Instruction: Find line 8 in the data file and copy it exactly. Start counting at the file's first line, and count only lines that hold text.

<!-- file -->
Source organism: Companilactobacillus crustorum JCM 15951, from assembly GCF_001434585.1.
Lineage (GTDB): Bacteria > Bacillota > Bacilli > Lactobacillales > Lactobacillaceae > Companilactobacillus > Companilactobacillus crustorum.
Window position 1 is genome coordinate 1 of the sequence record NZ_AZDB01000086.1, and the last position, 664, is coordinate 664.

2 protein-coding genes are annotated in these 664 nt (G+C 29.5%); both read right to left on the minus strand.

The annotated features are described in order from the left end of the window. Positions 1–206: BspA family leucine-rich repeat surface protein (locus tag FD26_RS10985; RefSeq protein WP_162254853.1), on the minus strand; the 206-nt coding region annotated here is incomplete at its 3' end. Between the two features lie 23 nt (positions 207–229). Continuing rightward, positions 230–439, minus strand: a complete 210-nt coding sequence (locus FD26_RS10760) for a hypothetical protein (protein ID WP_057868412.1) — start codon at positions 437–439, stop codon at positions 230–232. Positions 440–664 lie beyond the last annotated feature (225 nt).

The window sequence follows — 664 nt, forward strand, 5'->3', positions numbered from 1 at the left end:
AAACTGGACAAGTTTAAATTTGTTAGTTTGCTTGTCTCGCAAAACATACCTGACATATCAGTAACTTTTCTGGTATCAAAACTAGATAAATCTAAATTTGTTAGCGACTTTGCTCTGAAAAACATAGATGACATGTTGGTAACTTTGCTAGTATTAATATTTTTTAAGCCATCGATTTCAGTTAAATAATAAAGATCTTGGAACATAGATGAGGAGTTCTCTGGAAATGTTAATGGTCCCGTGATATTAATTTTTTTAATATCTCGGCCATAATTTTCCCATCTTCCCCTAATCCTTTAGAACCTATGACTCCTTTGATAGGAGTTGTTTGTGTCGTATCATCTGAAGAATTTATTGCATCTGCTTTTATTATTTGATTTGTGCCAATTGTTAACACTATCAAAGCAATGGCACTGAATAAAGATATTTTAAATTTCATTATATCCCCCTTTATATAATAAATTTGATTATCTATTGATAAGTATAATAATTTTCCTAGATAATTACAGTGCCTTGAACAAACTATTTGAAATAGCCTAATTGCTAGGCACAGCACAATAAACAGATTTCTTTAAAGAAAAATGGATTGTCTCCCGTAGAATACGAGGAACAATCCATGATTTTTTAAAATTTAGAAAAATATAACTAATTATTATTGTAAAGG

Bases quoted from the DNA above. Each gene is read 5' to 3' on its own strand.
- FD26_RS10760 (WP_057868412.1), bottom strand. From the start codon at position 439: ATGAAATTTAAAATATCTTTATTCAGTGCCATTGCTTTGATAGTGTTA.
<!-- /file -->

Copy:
Bases quoted from the DNA above. Each gene is read 5' to 3' on its own strand.